Open Journal of Blood Diseases, 2012, 2, 11-13 Published Online March 2012 ( 11
On the Hyperferritinemia and Hereditary Cataract
Maria José Pérez-Lucena1, María Sierra Moreno-Rosel2, María Sagarra-Tió2, Jo r di Félez2*
1Area Bàsica de Salut (ABS) Serraparera, Cerdanyola del Vallès, Barcelona, Spain; 2Area Bàsica de Salut (ABS) Canaletes, Institut
Català de la Salut (ICS), Cerdanyola del Vallès, Barcelona, Spain.
Email: *
Received December 11th, 2011; revised January 26th, 2012; accepted February 10th, 2012
Introduction: Mutations in the promoter region of ferritin light gene can induce an uncontro lled over expression of this
protein. Consequently, ferritin is found in seru m at very high levels (~1000 ng/mL) and it accumulates in the crystalline
lens, generating cataracts. This entity is known as hyperferritin and hereditary cataract syndrome (HHCS) which is in-
herited in an autosomal dominant manner. Case Presentation: We describe a family affected by HHCS. The proband
was identified among subjects submitted to a biological screening for hemochromatosis. He had very high levels of se-
rum ferritin (~900 ng/mL) with normal transferrin saturation (TS). The proband has a single H63D HFE-gene mutation
and normal HAMP-gene. He was submitted to periodical phlebotomies that induced anemia and a decrease in TS but no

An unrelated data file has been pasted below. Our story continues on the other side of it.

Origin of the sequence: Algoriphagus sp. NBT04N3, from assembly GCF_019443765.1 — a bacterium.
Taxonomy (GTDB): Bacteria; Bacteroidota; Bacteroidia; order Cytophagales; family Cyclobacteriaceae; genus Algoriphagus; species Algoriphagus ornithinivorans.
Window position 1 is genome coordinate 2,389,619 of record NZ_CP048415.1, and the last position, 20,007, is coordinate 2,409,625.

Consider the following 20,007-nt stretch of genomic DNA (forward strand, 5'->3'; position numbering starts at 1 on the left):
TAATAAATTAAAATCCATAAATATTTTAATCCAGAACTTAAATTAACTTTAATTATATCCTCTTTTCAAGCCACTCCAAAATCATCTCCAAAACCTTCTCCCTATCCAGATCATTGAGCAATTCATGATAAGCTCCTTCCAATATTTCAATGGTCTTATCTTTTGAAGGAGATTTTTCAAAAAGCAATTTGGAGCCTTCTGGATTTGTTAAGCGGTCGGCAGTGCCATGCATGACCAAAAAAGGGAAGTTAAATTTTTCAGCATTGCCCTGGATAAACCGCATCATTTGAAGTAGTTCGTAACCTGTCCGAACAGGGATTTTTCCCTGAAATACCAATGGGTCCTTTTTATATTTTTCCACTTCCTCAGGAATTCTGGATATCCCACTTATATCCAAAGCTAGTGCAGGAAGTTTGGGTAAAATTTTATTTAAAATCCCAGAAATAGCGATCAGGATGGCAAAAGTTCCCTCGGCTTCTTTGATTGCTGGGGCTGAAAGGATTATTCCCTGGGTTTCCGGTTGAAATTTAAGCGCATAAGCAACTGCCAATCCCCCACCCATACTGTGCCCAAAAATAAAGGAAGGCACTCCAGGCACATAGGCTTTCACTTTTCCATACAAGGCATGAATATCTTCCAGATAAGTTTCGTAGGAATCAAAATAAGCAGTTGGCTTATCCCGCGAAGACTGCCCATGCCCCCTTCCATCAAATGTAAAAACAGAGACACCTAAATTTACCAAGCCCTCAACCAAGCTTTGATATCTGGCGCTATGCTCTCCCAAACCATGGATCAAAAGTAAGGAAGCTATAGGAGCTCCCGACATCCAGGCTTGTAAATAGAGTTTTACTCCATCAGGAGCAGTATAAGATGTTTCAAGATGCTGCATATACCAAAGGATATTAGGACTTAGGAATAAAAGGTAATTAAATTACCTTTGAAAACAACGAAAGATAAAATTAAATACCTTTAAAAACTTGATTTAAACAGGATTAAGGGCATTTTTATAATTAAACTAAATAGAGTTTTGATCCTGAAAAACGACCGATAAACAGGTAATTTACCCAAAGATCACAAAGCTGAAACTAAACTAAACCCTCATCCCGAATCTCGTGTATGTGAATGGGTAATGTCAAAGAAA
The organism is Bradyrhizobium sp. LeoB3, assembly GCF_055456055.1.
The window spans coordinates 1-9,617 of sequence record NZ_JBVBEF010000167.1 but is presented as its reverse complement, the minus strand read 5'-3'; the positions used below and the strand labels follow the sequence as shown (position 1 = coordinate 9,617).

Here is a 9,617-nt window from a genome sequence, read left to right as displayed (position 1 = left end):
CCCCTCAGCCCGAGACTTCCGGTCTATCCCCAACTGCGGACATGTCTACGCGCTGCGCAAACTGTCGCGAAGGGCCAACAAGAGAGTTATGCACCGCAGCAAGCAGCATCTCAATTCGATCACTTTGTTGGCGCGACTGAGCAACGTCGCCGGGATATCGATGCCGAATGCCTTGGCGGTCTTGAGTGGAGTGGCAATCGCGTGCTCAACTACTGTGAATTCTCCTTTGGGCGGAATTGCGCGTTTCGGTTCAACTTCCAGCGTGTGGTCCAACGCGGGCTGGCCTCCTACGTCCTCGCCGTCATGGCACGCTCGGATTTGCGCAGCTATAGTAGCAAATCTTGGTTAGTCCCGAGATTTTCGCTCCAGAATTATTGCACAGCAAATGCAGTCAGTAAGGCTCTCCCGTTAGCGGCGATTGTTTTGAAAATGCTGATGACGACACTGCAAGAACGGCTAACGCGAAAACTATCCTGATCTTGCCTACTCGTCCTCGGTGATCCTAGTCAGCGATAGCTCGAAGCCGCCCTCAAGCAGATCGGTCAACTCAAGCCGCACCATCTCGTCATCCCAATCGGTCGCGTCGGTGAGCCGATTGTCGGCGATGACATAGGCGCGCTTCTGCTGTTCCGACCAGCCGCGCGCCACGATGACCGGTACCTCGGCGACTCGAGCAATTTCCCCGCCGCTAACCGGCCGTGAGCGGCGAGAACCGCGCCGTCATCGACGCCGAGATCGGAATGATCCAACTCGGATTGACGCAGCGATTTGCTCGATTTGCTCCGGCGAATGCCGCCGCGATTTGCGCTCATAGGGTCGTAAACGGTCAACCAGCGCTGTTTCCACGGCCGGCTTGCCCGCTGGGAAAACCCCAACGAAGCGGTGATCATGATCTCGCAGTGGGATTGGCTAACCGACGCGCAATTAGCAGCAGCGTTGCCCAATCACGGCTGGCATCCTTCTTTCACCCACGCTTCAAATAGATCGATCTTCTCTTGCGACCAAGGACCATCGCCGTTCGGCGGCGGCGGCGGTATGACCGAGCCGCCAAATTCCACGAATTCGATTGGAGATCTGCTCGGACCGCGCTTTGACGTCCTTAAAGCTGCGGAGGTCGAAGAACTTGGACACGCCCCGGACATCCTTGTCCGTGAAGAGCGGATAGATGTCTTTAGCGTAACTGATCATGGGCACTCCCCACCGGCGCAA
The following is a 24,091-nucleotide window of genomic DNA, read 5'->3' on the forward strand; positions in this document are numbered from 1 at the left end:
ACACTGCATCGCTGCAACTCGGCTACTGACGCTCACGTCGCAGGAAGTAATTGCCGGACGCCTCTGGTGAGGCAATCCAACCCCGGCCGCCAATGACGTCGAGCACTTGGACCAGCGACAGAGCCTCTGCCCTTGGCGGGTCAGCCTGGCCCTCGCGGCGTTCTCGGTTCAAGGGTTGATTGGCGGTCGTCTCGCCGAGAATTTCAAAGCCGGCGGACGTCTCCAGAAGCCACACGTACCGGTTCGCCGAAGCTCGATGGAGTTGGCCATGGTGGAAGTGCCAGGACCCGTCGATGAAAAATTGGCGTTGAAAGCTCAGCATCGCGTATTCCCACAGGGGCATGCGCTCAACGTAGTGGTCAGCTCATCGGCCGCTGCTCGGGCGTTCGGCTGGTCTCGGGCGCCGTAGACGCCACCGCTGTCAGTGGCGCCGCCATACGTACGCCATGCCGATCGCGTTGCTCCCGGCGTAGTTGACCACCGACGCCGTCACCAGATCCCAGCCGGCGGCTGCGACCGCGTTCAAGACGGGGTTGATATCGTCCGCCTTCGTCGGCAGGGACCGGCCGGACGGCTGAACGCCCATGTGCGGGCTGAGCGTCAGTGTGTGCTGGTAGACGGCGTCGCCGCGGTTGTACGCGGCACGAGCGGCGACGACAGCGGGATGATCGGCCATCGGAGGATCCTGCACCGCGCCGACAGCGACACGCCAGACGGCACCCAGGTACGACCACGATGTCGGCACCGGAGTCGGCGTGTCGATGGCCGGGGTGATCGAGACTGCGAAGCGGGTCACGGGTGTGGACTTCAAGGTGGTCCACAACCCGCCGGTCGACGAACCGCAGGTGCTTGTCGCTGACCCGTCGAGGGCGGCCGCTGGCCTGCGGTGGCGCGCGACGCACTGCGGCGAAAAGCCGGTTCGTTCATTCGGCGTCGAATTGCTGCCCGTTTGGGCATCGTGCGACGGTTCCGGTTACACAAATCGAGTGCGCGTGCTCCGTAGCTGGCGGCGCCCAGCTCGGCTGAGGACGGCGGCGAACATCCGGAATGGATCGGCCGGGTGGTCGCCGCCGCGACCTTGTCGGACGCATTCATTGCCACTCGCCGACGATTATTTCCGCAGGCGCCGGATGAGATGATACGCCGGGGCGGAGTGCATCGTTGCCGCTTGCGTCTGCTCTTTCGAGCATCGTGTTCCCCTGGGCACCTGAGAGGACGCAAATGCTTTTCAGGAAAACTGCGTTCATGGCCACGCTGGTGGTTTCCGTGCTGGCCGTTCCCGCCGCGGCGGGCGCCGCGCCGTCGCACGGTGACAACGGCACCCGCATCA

changes on serum ferritin levels. Analyses of promoter region of ferritin-light chain gene showed a 39C > T mutation,
responsible for HHCS. The proband’s sister carried also this mutation. Both subjects had developed cataracts. Discus-
sion: Similar to the first family described carrying this syndrome and to other cases reported, the proband was errone-
ously submitted to phlebotomies. Clinical consequences are illustrated in this report. HHCS is an infrequent entity
which has to be correctly identified. The unique therap eutic approach to this syndrome must be cataract surg ery.
Keywords: Hyperferritinemia; Iron Overload; Cataract; Hyperferritinemia and Hereditary Cataract Syndrome (HHCS)
1. Introduction
Prevalence of congenital cataract is estimated in 2.2 - 2.4
over 10,000 births [1]. Approximately 30% of patients
suffering cataract have familiar history and frequently
they are transmitted in an autosomal dominant manner
[1]. The hyperferritinemia and hereditary cataract syn-
drome (HHCS) has a relevant role among these syn-
dromes. HHCS was first described in 1995 and it is
characterized by an early onset of cataracts and the de-
tection of very high serum ferritin levels [2-4]. It has an
ubicous geographic distribution, affecting individuals
from Europe, America, Australia and India [5]. This
syndrome has a unique clinical complication: the pre-
sence of cataracts with distinct morphology and variable
period of onset which depends on both the molecular